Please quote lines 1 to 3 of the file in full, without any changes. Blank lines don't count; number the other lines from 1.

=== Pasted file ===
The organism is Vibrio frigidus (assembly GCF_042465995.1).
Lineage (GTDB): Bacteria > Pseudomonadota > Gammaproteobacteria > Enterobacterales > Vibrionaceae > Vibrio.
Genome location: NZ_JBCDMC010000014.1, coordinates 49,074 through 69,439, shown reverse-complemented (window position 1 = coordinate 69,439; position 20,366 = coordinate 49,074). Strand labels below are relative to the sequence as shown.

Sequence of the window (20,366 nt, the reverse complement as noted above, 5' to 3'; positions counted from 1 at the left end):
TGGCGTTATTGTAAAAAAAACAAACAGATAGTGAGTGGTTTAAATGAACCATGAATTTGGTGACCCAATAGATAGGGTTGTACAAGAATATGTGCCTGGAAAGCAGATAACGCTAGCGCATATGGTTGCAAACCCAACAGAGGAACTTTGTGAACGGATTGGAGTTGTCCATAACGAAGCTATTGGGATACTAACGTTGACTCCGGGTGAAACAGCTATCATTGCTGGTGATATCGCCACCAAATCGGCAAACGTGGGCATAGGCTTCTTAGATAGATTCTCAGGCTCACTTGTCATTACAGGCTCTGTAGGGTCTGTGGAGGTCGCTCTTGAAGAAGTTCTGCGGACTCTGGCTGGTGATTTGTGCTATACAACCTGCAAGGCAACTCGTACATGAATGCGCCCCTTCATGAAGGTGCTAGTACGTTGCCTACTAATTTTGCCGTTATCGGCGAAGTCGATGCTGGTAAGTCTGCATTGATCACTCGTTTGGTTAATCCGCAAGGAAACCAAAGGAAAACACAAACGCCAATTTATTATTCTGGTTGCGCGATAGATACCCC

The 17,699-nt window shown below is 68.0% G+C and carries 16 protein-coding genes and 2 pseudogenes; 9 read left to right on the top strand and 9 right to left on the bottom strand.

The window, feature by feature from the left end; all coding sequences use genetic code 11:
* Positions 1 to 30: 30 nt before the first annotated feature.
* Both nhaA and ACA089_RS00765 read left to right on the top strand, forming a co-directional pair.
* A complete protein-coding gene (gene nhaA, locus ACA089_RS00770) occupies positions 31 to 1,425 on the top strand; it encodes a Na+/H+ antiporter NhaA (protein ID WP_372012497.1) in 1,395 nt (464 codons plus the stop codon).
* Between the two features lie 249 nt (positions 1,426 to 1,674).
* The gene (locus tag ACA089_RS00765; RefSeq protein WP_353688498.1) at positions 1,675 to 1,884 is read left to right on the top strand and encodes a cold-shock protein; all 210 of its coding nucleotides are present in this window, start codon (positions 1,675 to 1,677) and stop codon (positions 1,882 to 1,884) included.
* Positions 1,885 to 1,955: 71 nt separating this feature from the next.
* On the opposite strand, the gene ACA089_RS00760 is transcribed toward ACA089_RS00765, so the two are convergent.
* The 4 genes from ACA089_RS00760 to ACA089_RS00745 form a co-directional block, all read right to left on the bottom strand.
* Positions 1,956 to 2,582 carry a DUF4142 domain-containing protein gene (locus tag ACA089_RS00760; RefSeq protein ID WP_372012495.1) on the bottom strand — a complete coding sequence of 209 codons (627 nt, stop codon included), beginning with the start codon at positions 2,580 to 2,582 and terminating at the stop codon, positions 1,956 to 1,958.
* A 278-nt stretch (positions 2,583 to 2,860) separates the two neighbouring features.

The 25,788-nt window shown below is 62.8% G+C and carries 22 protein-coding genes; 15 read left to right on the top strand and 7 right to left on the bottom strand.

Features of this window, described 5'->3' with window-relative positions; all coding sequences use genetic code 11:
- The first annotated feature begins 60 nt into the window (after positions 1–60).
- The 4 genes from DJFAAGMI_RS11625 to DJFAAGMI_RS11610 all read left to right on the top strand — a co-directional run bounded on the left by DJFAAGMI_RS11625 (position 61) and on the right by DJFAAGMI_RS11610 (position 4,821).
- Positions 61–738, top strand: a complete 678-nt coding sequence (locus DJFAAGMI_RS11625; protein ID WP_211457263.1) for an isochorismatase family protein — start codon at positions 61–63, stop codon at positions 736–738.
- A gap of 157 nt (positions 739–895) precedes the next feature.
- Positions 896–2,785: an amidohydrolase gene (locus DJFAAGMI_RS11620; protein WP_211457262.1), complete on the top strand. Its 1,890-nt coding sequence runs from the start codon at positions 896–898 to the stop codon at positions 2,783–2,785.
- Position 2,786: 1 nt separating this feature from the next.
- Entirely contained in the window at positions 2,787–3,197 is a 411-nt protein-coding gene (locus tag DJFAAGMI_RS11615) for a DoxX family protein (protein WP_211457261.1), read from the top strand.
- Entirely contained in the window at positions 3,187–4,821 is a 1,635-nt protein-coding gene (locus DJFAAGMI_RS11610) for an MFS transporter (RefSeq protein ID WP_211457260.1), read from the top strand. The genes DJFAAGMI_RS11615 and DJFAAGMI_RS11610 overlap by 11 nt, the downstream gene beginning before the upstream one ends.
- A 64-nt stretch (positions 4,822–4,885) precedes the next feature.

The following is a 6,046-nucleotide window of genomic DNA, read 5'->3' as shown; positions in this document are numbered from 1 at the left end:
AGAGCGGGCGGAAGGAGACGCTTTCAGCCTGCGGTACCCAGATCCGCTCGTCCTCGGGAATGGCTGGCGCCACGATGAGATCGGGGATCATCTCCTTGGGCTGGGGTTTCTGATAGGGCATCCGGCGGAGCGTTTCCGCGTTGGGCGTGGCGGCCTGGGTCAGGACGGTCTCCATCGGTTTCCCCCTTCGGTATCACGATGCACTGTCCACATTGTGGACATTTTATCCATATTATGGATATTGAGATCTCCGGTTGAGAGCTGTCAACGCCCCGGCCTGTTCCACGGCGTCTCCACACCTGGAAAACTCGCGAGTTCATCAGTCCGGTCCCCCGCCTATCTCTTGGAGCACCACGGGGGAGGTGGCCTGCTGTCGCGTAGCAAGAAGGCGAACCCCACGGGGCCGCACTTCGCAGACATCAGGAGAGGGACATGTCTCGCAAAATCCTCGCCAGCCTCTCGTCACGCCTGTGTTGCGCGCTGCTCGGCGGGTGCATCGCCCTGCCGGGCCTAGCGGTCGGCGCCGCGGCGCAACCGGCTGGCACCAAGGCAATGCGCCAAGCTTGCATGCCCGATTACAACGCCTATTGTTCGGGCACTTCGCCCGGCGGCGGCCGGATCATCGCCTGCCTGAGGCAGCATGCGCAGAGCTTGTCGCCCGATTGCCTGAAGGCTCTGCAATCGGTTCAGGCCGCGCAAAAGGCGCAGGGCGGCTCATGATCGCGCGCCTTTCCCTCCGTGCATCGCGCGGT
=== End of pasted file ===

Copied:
The organism is Vibrio frigidus (assembly GCF_042465995.1).
Lineage (GTDB): Bacteria > Pseudomonadota > Gammaproteobacteria > Enterobacterales > Vibrionaceae > Vibrio.
Genome location: NZ_JBCDMC010000014.1, coordinates 49,074 through 69,439, shown reverse-complemented (window position 1 = coordinate 69,439; position 20,366 = coordinate 49,074). Strand labels below are relative to the sequence as shown.